The center, located in the heart of Miami and the Hispanic community offers substance abuse, mental health, and recreation programs including programs designed to increase drug and alcohol awareness, and programs serving low income-at-risk children at several local elementary schools.
SALUD al dia magazine is a Spanish magazine exclusively about health and has been publishing positive messages to its readers since 2004. SALUD al dia magazine became a member of the “Public & Community Relations Committee” of South Florida Hospital & Healthcare Association and has maintained very close and excellent relations with hospitals, universities, health providers, foundations, government healthcare institutions, pharmacological laboratories, health insurance and medical discount programs providers, becoming a channel of diffusion of these organizations for the Hispanic community in general.
The CEW’s mission is to prevent emotional, educational, physical, and social problems and to promote well-being in individuals, relationships, institutions, and communities through interdisciplinary research and services, university community partnerships, leadership and organizational capacity training, and consultation services.
The Melissa Institute is recognized locally and nationally for the work they do in the area of violence prevention and treatment. For example, they were recently recognized by the Substance Abuse and Mental Health Service Administration (SAMHSA) for their website for school administrators, teachers, school counselors and parents to access information and resources regarding bullying and school violence.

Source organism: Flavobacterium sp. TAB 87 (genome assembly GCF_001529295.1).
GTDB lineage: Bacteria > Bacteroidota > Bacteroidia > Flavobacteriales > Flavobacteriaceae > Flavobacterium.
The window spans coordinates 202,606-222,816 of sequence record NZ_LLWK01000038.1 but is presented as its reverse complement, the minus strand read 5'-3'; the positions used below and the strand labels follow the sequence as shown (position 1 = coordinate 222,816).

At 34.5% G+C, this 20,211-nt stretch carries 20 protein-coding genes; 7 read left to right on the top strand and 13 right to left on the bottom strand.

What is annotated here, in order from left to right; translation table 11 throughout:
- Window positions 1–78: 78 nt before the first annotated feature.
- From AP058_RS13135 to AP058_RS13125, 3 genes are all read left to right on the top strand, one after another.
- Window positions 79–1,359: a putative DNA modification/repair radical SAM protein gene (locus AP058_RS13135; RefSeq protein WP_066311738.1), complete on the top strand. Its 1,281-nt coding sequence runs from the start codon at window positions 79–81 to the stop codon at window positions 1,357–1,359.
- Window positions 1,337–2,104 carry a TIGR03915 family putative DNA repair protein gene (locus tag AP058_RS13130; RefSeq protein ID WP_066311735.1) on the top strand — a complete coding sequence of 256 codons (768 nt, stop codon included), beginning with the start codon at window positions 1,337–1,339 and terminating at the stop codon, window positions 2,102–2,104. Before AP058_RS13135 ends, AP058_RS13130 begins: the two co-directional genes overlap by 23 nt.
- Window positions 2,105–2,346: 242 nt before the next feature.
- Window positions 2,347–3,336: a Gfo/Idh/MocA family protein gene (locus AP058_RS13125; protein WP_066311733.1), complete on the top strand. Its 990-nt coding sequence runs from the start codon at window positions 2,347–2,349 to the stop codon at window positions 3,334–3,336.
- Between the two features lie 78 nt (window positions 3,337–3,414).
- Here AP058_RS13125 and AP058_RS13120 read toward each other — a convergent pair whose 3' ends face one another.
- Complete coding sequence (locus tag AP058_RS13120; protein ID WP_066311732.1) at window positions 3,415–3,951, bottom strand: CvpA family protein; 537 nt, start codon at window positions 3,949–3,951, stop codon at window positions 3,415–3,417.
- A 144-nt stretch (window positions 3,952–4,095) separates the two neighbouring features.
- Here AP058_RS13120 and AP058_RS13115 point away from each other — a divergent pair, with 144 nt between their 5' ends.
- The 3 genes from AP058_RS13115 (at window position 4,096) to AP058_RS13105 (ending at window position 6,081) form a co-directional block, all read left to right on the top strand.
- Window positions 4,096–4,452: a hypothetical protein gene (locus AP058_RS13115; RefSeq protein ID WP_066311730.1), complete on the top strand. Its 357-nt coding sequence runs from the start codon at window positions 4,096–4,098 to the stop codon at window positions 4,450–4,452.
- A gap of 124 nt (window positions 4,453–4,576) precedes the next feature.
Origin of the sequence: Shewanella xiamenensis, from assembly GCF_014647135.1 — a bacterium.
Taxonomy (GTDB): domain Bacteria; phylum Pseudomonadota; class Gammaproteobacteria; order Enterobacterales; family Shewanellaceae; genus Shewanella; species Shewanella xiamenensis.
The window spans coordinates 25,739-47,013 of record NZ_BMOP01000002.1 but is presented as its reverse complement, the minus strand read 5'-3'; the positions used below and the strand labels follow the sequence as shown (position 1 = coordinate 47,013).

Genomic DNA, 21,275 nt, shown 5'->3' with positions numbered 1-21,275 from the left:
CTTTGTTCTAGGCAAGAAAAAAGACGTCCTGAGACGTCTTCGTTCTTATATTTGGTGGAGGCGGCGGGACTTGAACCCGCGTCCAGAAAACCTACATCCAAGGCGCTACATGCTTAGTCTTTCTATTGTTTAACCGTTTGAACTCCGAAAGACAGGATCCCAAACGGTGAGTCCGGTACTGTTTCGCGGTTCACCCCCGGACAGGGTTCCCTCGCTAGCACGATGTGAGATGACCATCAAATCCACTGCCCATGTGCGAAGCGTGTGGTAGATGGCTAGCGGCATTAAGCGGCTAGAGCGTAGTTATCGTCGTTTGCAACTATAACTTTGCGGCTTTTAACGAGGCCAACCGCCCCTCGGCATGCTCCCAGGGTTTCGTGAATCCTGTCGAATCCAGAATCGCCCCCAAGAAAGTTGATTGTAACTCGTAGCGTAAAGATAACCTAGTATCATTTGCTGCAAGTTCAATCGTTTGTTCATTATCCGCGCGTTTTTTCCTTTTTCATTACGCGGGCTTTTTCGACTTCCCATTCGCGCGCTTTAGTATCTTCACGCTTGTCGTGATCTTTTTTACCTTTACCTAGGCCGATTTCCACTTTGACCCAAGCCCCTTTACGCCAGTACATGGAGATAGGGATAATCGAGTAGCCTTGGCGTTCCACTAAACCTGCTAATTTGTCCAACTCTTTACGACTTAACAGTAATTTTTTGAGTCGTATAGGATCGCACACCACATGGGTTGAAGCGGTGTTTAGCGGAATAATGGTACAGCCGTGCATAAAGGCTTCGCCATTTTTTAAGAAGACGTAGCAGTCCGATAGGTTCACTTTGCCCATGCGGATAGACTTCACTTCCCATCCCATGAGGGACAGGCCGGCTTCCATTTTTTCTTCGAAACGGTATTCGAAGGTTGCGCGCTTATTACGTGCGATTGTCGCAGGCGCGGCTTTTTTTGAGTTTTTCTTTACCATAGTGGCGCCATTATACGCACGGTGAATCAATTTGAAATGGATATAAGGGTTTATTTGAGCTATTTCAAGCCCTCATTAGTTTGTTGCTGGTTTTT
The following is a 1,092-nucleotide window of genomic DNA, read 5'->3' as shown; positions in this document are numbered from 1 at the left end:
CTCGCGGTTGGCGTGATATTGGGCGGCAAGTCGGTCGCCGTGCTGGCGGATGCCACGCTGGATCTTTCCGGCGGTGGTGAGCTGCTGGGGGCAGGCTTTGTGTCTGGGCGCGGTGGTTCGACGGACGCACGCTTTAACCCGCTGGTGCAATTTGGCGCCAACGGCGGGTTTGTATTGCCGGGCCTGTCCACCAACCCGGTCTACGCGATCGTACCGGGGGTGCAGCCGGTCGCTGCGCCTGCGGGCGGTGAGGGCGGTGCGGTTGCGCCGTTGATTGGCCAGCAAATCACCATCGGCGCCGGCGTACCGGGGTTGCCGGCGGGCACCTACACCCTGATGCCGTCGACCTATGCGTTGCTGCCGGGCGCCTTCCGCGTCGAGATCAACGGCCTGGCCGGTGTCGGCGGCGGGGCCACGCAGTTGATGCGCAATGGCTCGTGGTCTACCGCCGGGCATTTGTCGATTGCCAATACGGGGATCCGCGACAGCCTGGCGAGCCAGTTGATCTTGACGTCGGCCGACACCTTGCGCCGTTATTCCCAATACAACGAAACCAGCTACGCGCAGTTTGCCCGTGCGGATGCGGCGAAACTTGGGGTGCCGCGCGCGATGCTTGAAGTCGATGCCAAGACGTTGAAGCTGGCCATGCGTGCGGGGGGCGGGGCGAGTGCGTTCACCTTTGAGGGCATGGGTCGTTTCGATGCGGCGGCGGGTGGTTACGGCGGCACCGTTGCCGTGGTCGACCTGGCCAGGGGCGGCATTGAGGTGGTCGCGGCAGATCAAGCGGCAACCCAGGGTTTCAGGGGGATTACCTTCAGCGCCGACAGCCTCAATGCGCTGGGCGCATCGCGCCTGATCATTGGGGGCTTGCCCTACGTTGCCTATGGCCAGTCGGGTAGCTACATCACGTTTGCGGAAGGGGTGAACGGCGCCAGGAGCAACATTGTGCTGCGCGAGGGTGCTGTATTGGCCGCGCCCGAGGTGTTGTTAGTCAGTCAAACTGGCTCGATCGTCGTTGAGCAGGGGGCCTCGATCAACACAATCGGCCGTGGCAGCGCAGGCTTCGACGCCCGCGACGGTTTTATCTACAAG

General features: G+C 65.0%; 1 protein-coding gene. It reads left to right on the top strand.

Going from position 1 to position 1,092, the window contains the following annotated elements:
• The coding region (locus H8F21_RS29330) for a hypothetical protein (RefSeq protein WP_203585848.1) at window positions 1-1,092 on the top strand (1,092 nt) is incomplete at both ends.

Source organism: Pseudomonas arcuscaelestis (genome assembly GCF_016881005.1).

Youth prevention intervention programs provide outreach, assessment of need, individual counseling, group counseling, family counseling, case management, information and referral, crisis intervention, advocacy and education to all youth and their parents/primary caretakers, siblings and extended family members.
The UM Hospital came to existence in 2007 when UM purchased Cedars Medical Center. The 560-bed facility became the region’s first university owned, multi-specialty, acute care hospital and the flagship facility of UHealth, UM’s Health System. Today at UM hospital, physicians on the faculty of the Miller School of Medicine partner with community physicians to plan and provide care, investigate new treatments still in the clinical research phase, and utilize the most advanced technologies available.